Editor’s Note: Someone to Take the Wheel
By Lee DeOrio
For The Record
Vol. 31 No. 7 P. 3
I was at Club ICD, a comedy venue exclusively for coders (and health care journalists), last weekend when the host brought up the old schtick about computer-assisted coding (CAC) being like self-driving cars. It was your typical lame coding humor, but most of the audience members were nodding their heads in agreement even if they weren’t exactly chuckling.
The two technologies presented similar dichotomies: You’re eager to relinquish some of the burden, but are you confident in the results?
Let’s leave parallel parking to artificial intelligence. What a relief for suburbanites making one of their rare forays into the urban jungle. On another front, those long drives to the cottage on the lake can be spent perusing the phone or taking in the scenery instead of concentrating on the winding road.
As a driver, are you willing to make that leap? If I’m going to end up in a ditch somewhere, I’d rather it be me and not a computer that caused the mishap. Of more pressing concern is how the vehicle will react to sudden shifts in road conditions. A child or animal making an appearance out of nowhere—what happens then?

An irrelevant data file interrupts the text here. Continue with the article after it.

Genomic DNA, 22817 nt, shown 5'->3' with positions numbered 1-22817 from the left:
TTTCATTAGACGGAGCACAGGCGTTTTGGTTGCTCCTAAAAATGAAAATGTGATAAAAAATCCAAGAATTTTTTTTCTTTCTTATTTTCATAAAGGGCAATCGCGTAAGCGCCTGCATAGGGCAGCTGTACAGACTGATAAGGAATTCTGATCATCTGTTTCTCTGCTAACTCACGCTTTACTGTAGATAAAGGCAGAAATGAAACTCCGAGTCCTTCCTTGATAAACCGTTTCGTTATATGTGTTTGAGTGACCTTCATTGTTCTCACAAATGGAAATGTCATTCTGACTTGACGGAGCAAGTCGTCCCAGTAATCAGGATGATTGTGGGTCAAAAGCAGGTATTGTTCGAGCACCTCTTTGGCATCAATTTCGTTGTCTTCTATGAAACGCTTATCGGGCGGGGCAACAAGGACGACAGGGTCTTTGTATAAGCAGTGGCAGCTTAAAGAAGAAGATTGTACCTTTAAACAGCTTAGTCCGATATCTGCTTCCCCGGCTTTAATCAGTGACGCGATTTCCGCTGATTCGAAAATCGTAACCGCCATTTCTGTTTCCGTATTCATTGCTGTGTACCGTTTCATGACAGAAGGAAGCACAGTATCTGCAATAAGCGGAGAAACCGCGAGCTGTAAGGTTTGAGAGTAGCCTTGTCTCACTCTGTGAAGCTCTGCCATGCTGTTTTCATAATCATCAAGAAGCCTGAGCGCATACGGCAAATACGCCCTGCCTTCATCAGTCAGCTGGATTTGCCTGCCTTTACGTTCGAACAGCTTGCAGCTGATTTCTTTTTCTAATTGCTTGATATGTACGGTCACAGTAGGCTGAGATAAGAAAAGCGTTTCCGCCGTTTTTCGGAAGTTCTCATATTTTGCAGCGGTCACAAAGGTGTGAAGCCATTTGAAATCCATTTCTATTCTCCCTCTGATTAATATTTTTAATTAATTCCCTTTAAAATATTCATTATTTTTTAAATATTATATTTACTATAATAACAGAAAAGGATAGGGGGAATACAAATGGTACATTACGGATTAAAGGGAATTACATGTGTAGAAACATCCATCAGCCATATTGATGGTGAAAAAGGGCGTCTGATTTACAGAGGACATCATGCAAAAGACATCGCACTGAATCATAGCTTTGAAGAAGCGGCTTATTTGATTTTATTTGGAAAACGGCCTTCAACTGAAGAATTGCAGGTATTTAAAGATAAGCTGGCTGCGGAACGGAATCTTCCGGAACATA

The same could apply to CAC: “We’ll buy this for the clinic and then our clerical staff can do the coding and billing again! It’ll be great!”
This is not a knock on CAC—or self-driving cars, for that matter. It’s unsolicited advice not to view the technology as a cure-all. But you’re on target if you’re wondering, “Who’s this guy to offer advice on coding operations? After all, he spends his weekends at coding comedy clubs.”
Fair enough. In lieu of that, let me direct you to the feature article on page 18 in which notable industry experts lay out a cautionary tale for coding managers who may believe CAC will be the magic elixir for what ails their department. It certainly can help, but it would be wise to proceed with caution. That way I won’t have to read e-mails such as this:
“I had such high hopes for our CAC product. Aside from the fact that the sales staff wildly misrepresented its capability, poor set-up, poor user habits, and lack of supervision/QA/feedback, everything was just as advertised. My issue with all of the CAC products I’ve reviewed is that they’re pretty good at getting you in the ballpark of what you should use. But it might be a baseball park, when the correct code is in the football stadium under the stands.
“CAC needs really good coders to determine if the ‘suggested code’ is really correct. Buyers think they can hire cheap inexperienced coders because they have this nifty tool. So you get mediocre and often incorrect coding being reviewed by coders who don’t have a clue whether they can use the suggested code or if there is additional documentation or rules that change the code.”
And with that, did you ever hear the one about the auditor who …